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You’ll probably be given an oshibori (wet towel) upon sitting down, which you should use to clean your hands. A nice oshibori will be refreshingly cool in the summer and satisfyingly warm in the winter, though cheap spots may just give you one made of paper.

You’ll also probably receive a very small appetizer called an otoshi (or possibly tsukidashi if you’re in the Kansai area). This will be charged to your table, so don’t be surprised at the end! (And no, you don’t have a choice.)

3. Ordering

So, how do you order all those rounds of drinks and food? You just need one word: Sumimasen! This literally means “Excuse me,” and is the standard for getting staff attention (more on this incredibly useful word here).

While chain shops will often have buzzers on the tables for summoning staff, a classic izakaya will be a big, noisy room, and nobody has any compunctions about hollering “Sumimasen!” over the din to secure the next round. The key to sounding friendly is to draw out the last eh sound; if you just clip it off at the end, you sound pretty grumpy. Once you get accustomed to it, it’s lots of fun to call out, “SU-mi-ma-SEHHHHHN!”

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Most chain izakaya will have a pictographic menu, so if you don’t read Japanese, just point and use extremely simple English (“This, two,” “This, one,” etc.). If you’ve wandered into a spot with no images and you’re stuck, just ask, “O-susume wa?” (“What’s your recommendation?”). Otherwise, pointing at random also works!

Typical dishes will include a selection of yakitori (grilled meat on sticks), kara-age (fried chicken pieces), tamagoyaki (sushi-style omelette blocks), sashimi, grilled fish, small meat dishes, tofu and salads—and you’ll pretty often find French fries as well (just as for “potato” or “potato fry”)! The standard appetizer is, of course, edamame.

“Beer” is biiru in Japanese, so you can get one of those pretty easily (just say “Beer” and hold up the number for the table with your fingers). Another common word is nama, which means “draft,” as in “draft beer,” and can be used interchangeably with biiru.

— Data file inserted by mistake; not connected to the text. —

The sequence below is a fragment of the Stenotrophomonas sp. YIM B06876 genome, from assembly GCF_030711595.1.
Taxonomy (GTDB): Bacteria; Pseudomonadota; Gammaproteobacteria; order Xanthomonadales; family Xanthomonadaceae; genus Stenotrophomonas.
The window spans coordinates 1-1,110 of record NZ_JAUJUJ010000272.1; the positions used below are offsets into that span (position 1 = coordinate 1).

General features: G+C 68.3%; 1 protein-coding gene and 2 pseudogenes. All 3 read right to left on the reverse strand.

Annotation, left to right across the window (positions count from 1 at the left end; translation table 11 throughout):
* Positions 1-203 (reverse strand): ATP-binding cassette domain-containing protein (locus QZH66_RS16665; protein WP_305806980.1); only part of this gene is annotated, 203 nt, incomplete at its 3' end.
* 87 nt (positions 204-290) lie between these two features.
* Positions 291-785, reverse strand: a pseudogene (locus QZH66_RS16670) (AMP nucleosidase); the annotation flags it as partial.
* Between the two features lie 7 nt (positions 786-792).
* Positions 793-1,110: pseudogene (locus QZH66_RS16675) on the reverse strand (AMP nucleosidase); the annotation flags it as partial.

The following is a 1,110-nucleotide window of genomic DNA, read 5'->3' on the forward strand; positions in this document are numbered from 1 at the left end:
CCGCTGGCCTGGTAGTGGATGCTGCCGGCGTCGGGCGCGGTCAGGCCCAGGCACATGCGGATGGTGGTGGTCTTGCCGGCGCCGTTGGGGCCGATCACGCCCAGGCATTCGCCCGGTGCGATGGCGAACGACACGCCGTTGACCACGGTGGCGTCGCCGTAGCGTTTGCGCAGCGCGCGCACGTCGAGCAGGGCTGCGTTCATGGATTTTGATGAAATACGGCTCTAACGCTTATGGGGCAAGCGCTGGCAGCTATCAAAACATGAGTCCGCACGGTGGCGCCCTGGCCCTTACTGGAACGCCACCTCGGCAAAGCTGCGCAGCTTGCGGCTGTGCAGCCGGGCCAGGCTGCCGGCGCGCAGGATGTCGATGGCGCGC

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You won’t find Western-style cocktails on most menus, but you’ll have lots of choices of umeshu (plum wine), shochu (distilled liquor akin to light vodka), sake (which you can also order hot as atsukan), “sour” drinks (or sawaa, basically shochu combined with soda and various kinds of fruit juice; grapefruit sour is the standard), and very basic whisky (usually a single brand on the rocks or with soda).

Non-drinkers will also be able to get soft drinks and green tea. When everyone gets their drinks, remember the Japanese word for cheers: Kanpai!

2. Nomihodai
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One of the most important things to decide when starting out at an izakaya is whether or not to get nomihodai—all-you-can-drink. While you probably won’t be able to get nomihodai at a small, local shop, most chains will offer a 90-minute or two-hour deal for about the price of three or four beers—though there are discount shops with cheap nomihodai deals as well! However, either everyone at the table gets nomihodai, or nobody gets it. Three people can’t get all-you-can-drink while a fourth sips on water: it’s all in or all out.

Be aware that the nomihodai deal usually won’t be for everything on the drinks menu, either. You’re typically limited to a much smaller selection of alcohol that will mostly focus on beer and sours.

1. Paying
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To get the bill, you can either pull a “Sumimasen!” and cross your index fingers, or simply stand up slowly and head toward the door, where the bill will be waiting for you.

While most restaurants in Japan are great at divvying up the bill betsu-betsu (individually by person), this is simply not possible at an izakaya, where everybody has been sharing multiple rounds of dishes. You’ll just have to split the total evenly between the members of your group.

If you’re in a large group, you’re definitely going to want to sort out the bill at the table—because there’s always one person who showed up late or had only one beer and doesn’t want to pay the same amount as everyone else, and nobody ever has exact change. If you’re in charge of collecting the money, be aware that it always seems to end up that at least half of one person’s contribution is missing, and since nobody can ever figure out who paid too little, you’ll either have to appeal to the group to cough up some extra or cover the gap yourself.

Between the shared dishes and the need to collaborate on your next order, izakaya are great for encouraging people to interact, which may be the key to their overwhelming popularity for groups of friends heading out in Japan!


Read the original article on All About Japan: 6 Things You Need to Know About Izakaya